Researchers, publishing in Human Reproduction, looked at preimplantation genetic testing (PGT-A) in women of advanced maternal age (36-40) and whether it’s use increased the likelihood of a live birth after a year.
Prof Darren Griffin, Professor of Genetics at the University of Kent, said:
“The is an interesting study that contributes to an already heated debate on the pros and cons of PGT-A. The study appears to be well designed and performed and the authors are to be congratulated for their perseverance. The significant result is the secondary endpoint (that of an improved miscarriage rate); it is to be welcomed and, for some couples, would be reason enough to undergo PGT-A. Not finding a significant difference in cumulative live birth rate however may be due to a number of factors. The first of course it that there may not actually be any benefit to PGT-A. If this were the case it would be at odds with some other studies, e.g. the recent STAR trial (which could of course be criticised). Other reasons however might be not enough patient numbers, indeed I believe that the trial was truncated (i.e. did not treat as many patients as it originally intended). It also however might be due to the fact that the technology used is not current. For instance, the hybridization-based chromosome detection method has now been superseded by a DNA sequencing approach, which is more sensitive. Also, their means of sampling genetic material (so called polar body biopsy) inherently will miss a large proportion of chromosomal abnormalities and, again, is not one that is now widely used. This is not necessarily a criticism of the study itself, at study onset this approach was state of the art, however it is a commentary on the difficulty of getting studies such as this off the ground and published.
“Where I have an issue however is the assertion that PGT-A not improving live birth rates is a “widely accepted view.” Quite simply, it isn’t. There is a broad range of (often polarised) viewpoints associated with PGT-A and a range of studies, some of which support its use, some of which do not.”
Prof. Alan Thornhill, Country Manager UK and Senior Scientific Advisor, IGENOMIX, said:
“This well-designed study has been a long time in coming but has a number of important limitations which could limit its relevance to current IVF practice. It employed what is a now obsolete approach of investigating polar bodies from eggs using array CGH which limits is ability to identify all chromosome aneuploidies. The first important and reassuring conclusion is that the technique did not harm the chance of having a live birth. The second is that the identification of maternal aneuploidies leads to a reduced incidence of miscarriage in line with many other aneuploidy screening studies which is good news for IVF patients.”
Prof. Jan Brosens, Professor of Obstetrics & Gynaecology, University of Warwick, said:
“All too often couples requiring IVF treatment are taken for a ride when it comes to a bewildering array of unproven tests and adjuvant treatments. Patients need to be empowered to make choices based on clinical evidence. This smartly designed and well conducted study was designed to give couples clear-cut information on whether PGT-A increases the chance of having a baby within one year. The answer is no. Yet the finding that PGT-A reduces the number of procedures and decreases the risk of miscarriage may sway some couples to opt for this intervention.”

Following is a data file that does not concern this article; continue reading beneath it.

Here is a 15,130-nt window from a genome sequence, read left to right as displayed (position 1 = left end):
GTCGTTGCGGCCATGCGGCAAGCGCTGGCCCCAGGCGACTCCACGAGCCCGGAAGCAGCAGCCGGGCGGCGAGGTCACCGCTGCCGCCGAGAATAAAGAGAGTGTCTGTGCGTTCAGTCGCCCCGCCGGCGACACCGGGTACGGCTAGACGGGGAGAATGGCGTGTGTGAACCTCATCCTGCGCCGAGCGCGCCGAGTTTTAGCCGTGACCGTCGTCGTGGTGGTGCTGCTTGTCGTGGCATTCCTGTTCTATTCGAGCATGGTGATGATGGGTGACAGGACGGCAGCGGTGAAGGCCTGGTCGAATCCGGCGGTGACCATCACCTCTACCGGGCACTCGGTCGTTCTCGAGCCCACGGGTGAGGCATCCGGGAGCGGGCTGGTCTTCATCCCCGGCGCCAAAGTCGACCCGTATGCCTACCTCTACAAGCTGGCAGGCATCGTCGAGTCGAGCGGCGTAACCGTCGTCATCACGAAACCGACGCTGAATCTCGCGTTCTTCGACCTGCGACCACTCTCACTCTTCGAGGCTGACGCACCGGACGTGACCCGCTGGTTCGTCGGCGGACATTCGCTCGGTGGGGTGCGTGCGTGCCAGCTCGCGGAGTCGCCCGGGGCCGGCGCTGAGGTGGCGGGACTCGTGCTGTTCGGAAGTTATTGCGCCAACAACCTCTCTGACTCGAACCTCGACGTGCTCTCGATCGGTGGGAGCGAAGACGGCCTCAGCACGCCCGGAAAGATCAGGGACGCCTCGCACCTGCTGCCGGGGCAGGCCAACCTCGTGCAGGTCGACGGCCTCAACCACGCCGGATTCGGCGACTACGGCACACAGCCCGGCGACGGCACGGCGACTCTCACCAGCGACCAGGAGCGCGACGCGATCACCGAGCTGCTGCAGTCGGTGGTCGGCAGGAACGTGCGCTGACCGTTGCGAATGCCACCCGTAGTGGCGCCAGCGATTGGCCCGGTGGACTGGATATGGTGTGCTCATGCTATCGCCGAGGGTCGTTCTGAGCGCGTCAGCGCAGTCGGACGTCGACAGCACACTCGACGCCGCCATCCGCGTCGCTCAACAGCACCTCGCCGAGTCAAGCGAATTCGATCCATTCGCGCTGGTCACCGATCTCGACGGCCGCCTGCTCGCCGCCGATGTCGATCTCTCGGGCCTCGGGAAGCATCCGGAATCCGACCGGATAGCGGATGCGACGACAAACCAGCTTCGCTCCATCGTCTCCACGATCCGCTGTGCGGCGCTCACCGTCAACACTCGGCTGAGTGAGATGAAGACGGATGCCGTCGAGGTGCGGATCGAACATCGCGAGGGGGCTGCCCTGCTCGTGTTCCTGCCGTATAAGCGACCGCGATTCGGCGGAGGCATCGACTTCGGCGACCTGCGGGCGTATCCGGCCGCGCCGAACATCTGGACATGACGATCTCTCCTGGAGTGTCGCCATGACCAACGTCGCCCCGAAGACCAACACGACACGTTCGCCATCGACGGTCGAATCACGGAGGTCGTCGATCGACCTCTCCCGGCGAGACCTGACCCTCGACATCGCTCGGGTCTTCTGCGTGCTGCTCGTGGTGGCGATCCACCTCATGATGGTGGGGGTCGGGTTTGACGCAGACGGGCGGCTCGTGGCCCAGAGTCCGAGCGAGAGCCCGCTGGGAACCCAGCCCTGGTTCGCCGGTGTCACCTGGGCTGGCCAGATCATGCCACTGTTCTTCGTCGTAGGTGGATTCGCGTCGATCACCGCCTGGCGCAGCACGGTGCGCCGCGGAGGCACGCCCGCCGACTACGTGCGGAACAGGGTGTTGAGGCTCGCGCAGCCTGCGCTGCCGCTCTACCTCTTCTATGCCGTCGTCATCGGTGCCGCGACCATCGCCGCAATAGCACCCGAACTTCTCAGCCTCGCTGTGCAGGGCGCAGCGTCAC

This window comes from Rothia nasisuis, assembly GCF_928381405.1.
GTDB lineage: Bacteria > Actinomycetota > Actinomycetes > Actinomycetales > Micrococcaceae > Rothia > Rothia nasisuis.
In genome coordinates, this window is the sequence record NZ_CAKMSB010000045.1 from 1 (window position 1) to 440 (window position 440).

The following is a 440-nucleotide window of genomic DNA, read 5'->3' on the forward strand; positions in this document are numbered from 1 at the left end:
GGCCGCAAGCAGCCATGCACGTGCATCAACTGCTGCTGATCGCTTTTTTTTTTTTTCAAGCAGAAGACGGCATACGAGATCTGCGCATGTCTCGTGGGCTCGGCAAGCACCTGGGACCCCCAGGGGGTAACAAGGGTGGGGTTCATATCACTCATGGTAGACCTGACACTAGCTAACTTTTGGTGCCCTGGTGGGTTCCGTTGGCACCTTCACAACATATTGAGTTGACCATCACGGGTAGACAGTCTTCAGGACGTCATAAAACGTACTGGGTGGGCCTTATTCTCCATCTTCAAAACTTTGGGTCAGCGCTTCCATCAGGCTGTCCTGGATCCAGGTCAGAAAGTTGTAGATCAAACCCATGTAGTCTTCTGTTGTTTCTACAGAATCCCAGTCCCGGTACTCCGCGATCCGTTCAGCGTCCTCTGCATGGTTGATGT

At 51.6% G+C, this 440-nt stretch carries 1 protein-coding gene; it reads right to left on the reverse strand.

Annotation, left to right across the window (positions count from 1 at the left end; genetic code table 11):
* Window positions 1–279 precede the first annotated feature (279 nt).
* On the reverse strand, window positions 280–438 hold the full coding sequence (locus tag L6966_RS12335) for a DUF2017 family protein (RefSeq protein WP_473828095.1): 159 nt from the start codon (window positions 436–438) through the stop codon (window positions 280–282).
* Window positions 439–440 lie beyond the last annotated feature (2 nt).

Prof. Ying Cheong, Professor of Reproductive Medicine, University of Southampton, and Clinical Director, Complete Fertility, Southampton, said:
“Verpoest and his team showed, in a study involving 9 IVF centres, that Preimplantation Genetic Testing (PGT) of the biproducts of the egg division process (1st and 2nd polar bodies) was not useful in increasing the chances of live birth in women aged 36-40 years. This is not surprising as other studies have also showed the lack of benefit of PGT albeit that the timing, method and technique used for analysis varied.
“The authors stated that as a result of PGT, there were less embryo transfers and a lower miscarriage rate, and many IVF clinics may well erroneously seize this as a ‘selling point’ for PGT-A. It needs to be emphasized that these are secondary end-points which the study was not powered to definitively answer and so must be interpreted with caution.
“Removing cells out of the developing egg or embryo, without evidence of clear clinical benefit, is poor clinical practice. We still do not understand fully the developmental biology of the egg and the embryo, and as such, may cause more harm than good. For these reasons, it is my opinion that PGT-A should not be offered to women with advanced maternal age.”
Prof. Dagan Wells, Associate Professor at the NIHR Biomedical Research Centre, University of Oxford, said:
“This study looked at the question of whether screening eggs for chromosome abnormalities could benefit patients undergoing IVF treatment.
“An incorrect number of chromosomes, more or less than the usual 23, is a very common defect in human eggs, affecting more than half of those produced by women over 40.